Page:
4. Wasting my time.

Now I have to spend my time chasing this refund adding more frustration and discontent.

What would have been a better experience?

1. The Uber driver could have waited until the actual pick up time.

That’s it! Be there when you say you will be there. Wait until the agreed time is up.

I decided to book the Uber ride as it was $20 cheaper than the taxi ride taken from the airport 3 days earlier. My lesson learnt – pay peanuts, get monkeys!

Note to self: remove Uber app from phone.

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Optus hell no!

Posted: November 8th, 2023 | Posted in Uncategorized | No comments

You could literally hear a collective groan this morning as Australian’s across the country who are on the Optus network, woke to find that their morning procrastascroll ritual was halted in it’s track.

It appears that the Optus ‘Yes’ slogan – which was designed to represent the voice of the customer – is starting to turn into a resounding ‘no’! The Optus woes hit their zenith in September 2022 when they suffered one of the largest cyber-attacks resulting in nearly 10million past and present customers’ data being leaked.

By October, News.com.au reported that 10 percent of Optus customers had decided to let their feelings over the data breach be known by walking away from Australia’s second biggest telco.

With today’s outage businesses, schools, hospitals and transport network communication came screeching to a halt. As someone who never carries cash, it came as quite a shock that I couldn’t buy my morning coffee as the EFTPOS machine didn’t work. Apart from no communication, we now we have a cranky, caffeine-deprived community. Not to mention the loss of income for so many small businesses, taxis and banking services. Then of course there are millions of us mere mortals who are without our trusty appendages. Heaven forbid that my teenagers won’t be able to keep up with their SnapChat streak – unless of course they all crowd into Macca’s for the free Wifi.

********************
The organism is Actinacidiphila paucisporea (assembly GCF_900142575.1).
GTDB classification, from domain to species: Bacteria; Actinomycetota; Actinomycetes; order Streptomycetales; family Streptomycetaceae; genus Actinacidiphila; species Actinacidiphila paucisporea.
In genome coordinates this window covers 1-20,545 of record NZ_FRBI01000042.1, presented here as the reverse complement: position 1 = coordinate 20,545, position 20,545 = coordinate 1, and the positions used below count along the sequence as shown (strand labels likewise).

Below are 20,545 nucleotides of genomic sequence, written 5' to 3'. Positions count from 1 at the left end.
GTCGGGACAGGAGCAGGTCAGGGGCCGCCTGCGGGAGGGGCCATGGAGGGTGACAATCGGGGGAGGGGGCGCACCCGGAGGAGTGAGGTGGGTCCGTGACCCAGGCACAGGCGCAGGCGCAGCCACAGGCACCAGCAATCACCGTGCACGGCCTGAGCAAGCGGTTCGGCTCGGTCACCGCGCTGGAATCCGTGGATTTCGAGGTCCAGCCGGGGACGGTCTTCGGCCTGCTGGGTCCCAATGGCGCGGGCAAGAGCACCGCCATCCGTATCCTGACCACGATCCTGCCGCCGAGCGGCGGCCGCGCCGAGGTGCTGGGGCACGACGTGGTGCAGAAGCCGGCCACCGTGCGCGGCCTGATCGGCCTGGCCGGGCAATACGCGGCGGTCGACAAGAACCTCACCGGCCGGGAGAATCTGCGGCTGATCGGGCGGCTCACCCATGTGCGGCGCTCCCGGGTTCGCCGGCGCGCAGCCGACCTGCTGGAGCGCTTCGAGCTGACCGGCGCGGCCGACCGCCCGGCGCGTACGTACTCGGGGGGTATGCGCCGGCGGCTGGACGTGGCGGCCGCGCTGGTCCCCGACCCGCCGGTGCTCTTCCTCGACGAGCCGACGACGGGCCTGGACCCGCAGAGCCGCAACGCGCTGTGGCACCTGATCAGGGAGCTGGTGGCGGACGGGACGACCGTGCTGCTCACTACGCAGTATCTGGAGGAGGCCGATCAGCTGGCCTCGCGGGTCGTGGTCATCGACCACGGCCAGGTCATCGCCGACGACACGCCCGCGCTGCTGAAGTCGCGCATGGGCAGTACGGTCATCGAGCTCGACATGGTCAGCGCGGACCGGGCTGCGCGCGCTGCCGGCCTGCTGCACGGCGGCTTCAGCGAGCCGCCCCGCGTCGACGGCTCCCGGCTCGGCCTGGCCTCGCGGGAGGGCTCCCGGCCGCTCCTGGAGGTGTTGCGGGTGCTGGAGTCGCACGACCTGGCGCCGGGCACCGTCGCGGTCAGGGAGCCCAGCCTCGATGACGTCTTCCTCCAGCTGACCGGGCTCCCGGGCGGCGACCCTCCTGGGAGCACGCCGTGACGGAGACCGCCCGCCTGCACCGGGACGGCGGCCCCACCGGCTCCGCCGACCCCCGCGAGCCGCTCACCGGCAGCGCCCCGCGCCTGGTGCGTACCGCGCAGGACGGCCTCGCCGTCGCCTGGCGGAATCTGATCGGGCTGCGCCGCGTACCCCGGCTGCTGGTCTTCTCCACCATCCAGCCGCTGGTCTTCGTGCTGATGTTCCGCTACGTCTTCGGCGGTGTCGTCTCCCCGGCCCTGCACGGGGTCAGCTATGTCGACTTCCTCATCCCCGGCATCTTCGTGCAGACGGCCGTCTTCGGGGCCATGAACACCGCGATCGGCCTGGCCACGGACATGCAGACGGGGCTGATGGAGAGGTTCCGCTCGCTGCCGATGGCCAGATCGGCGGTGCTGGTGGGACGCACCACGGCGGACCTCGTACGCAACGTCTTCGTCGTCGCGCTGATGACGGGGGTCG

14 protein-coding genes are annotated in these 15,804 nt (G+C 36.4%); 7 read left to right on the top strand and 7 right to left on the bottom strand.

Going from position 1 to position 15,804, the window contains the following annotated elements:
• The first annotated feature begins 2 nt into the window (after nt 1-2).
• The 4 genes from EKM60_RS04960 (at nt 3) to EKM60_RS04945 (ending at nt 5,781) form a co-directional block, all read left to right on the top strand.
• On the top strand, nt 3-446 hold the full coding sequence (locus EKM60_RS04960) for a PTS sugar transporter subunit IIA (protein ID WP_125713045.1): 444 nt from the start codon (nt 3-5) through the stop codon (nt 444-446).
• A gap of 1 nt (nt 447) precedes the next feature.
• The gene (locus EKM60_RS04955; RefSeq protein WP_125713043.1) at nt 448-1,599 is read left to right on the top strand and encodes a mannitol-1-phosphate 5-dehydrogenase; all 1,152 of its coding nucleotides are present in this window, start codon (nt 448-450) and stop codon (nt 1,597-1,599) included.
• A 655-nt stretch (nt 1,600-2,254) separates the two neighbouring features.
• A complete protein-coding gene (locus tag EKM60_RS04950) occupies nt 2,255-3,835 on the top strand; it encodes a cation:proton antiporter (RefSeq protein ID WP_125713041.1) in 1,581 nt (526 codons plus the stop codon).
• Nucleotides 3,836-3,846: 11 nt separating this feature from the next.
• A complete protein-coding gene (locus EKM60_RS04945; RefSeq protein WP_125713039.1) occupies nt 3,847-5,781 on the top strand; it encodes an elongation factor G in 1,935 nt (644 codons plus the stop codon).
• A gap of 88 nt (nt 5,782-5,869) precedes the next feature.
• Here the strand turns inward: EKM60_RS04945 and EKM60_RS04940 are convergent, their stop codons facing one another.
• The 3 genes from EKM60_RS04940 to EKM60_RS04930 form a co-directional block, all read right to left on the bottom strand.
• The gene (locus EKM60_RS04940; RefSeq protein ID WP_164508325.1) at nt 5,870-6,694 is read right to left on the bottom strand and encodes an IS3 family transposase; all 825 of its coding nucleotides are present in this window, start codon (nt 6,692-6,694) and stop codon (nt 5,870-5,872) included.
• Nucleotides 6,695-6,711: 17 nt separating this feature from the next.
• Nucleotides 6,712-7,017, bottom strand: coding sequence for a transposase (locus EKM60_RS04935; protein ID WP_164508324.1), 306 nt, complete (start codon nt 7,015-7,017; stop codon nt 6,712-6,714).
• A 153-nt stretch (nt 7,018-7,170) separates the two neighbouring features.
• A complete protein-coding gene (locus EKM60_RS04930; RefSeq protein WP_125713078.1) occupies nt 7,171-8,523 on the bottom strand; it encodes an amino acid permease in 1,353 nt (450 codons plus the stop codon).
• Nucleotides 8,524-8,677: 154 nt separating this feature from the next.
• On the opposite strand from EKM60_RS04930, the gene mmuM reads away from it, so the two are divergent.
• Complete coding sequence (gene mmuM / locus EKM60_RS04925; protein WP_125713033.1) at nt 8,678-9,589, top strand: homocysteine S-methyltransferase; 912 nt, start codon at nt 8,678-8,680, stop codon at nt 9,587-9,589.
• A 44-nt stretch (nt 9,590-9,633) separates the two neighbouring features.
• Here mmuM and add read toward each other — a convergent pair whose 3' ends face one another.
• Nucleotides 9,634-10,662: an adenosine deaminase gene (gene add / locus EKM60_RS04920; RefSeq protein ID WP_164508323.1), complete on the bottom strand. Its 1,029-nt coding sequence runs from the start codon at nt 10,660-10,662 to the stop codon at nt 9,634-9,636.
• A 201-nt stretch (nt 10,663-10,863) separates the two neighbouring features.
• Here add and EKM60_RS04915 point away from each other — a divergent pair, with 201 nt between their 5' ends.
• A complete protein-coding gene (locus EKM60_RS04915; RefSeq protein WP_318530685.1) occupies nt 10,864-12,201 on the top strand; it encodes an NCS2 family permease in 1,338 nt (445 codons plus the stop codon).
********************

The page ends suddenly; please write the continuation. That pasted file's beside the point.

Seriously though, an outage that started in the wee hours of the morning and is still not fixed almost half a day later, is unheard of in our world of fast paced technology. Australia is a very small place when it comes to mistakes of this magnitude. More concerning is that it took Optus CEO Kelly Bayer Rosmarin almost six hours to address the Optus crash, only to admit that they had still not identified the source of the problem. If this turns out to be another cyber-attack, how have they let this happen – again? Can Optus come back from what is being named as the biggest national phone outage ever?

While Telstra and Vodafone rub their hands with glee, knowing full well that this could be their early Christmas present, the question must be asked if this is the death knoll for Optus. Mistakes happen, we all get that, however, the way Optus handled both the data breach and now this outage has clearly left a bitter taste in customers mouths. Branding isn’t about the logo, pretty colours or fancy stores. The brand is about reputation, about how you make your customers feel and what they say about you when you aren’t in the room. You don’t have to be a genius to know that the brand damage from this outage will have long term repercussion for Optus No.

We’re taking bets on what percentage of customers Optus will lose with this massive faux pas.